A Framework for Leadership Action in the VUCA of the Pandemic
If you’re an organizational leader it’s likely that you’ve heard of VUCA somewhere along the way. First developed by Warren Bennis and Burt Nanus and popularized by the U.S. Army War College at the end of the Cold War, VUCA is a framework that leaders can use to think about how to respond in environments that are:
- Complex, and
Up until now, the period following the 9/11 terrorist attacks and the 2008 – 2009 financial crisis have been among the most often cited examples of VUCA environments. I’ve been a little surprised that, thus far, I haven’t seen a lot of VUCA references to describe the emerging environment created by the COVID-19 pandemic. If there has ever been a VUCA situation, it’s this one. Perhaps it’s easier to make the VUCA call with a little bit of hindsight. We are definitely in the early days of this one.
One of my challenges with the VUCA acronym over the years has been that I think it’s easy to be a little glib in saying, “You’re living in a VUCA world,” without offering some practical ideas for how to lead when the world is that way. Honestly, a lot of the advice and recommendations I’ve seen on how to lead in a VUCA environment loop back on themselves so much that pretty soon the leaders who try to use them find themselves a little lost in their thought process.
I like to keep things simple because I think it’s easy to get started on a productive path when thinking and action frameworks err more towards simplicity than complexity. As a starting point, simpler frameworks make it easy to focus a conversation and align people around a goal. Sure, there’s a risk of over simplifying things but, as a starting point, I’d rather err on that end of the spectrum than over complexify things to the point where people are frozen into inaction from a lack of clarity or option overload.
With that in mind, here’s a simple framework for getting started with VUCA leadership that I came up with last year when I was working with a group of global general managers. Now that we’re all definitely in the early days of the most VUCA situation we’ve ever had since the term was invented, I want to share it with you in the hope that it can help you identify some next steps. Let’s break it down letter by letter, V-U-C-A, starting with Volatility:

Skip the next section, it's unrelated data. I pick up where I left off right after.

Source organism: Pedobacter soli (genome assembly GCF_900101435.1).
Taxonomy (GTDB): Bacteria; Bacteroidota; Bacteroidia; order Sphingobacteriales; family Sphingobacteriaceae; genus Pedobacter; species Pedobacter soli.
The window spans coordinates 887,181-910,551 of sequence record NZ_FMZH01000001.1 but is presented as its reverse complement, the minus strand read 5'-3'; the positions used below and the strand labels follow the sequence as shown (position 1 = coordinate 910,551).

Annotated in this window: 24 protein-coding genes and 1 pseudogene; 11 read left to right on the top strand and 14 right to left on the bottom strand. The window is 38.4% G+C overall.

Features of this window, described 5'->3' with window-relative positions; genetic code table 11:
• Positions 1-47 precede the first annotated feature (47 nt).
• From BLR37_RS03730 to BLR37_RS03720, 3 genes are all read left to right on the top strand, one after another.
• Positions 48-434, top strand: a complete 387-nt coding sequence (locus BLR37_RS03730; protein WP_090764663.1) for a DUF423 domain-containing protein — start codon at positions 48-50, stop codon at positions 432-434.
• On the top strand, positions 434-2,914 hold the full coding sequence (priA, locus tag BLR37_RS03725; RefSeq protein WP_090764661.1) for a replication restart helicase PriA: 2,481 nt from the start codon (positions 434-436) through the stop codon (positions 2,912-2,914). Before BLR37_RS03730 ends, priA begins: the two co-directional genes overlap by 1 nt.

Volatility – Volatile environments are disrupted ones in which things change rapidly and usually for the worse. Those are the perfect conditions to trigger a fight-or-flight response in the sympathetic nervous system. That’s why the first step in my simple VUCA action framework is for leaders to focus first on creating space for themselves and their teams to think. This could be as simple as reminding yourself and others to literally take a couple of steps back, take three deep breaths and then ask, “What do we think we’re dealing with and what are the most important things we need to focus on in the short-run?” Creating space gives you the opportunity to calm yourself and focus your efforts.
Uncertainty – Uncertain environments are typically ones where there aren’t a lot of historical precedents to draw on for comparison and guidance. The second step in the action framework, therefore, is to do what you can to reduce uncertainty by gathering data and insights. The data gathering is a focused effort on learning what you can from reliable sources. Insights can come from conversations with internal and external partners who feel comfortable sharing the truth of what they’re seeing from their perspective. In uncertain situations, insights can also come from examining past experiences that, while they weren’t the same as what you’re experiencing now, at least offer some analogs that you can draw on to help determine what’s needed next in this situation.
Complexity – Complex environments have lots and lots of variables that interact with and impact each other in potentially unpredictable ways. Combined with uncertainty, complexity can lead to option overload and analysis paralysis. To counteract that dynamic, the third step in the framework is to identify discrete, manageable chunks of action that could make a positive difference. You’re not trying to solve for 100 percent on any given day, you’re trying to solve for the five percent or so that will move you closer to bigger solutions. A series of successful five percent solutions usually work a lot better than delaying action in favor of fully baking a 100 percent solution. You usually don’t get to 100 percent anyway, and, even when you do, the situation will have changed so much by the time you implement that the solution isn’t as effective as you originally hoped it would be.
Ambiguity – Ambiguous environments are ones in which outcomes and endpoints aren’t clear. The world in pandemic certainly meets that definition. It’s easy to get stuck in a loop of thinking, “This will be over by (fill in your favorite date or arbitrary milestone here).” That can lead to a lack of meaningful action. The fourth step in the framework, then, is to counteract that dynamic by running small tests and sharing what’s learned from them. This test and learn approach builds on the previous step of identifying manageable chunks of action and keeps people engaged in a meaningful action loop in which short-term goals and dates are clear even as the longer-term endpoints aren’t. In addition to improving the current state of reality, engaging people in a test and learn approach gives them reason to hope and keep going.
Which leads to one final step in this framework for VUCA leadership – rinse and repeat. The first four steps aren’t just sequential; they’re also iterative. To get everyone else through this crisis, leaders will have to keep creating space, gathering data and insights, identifying manageable chunks of action, running small tests and then leading the whole process over again and again.
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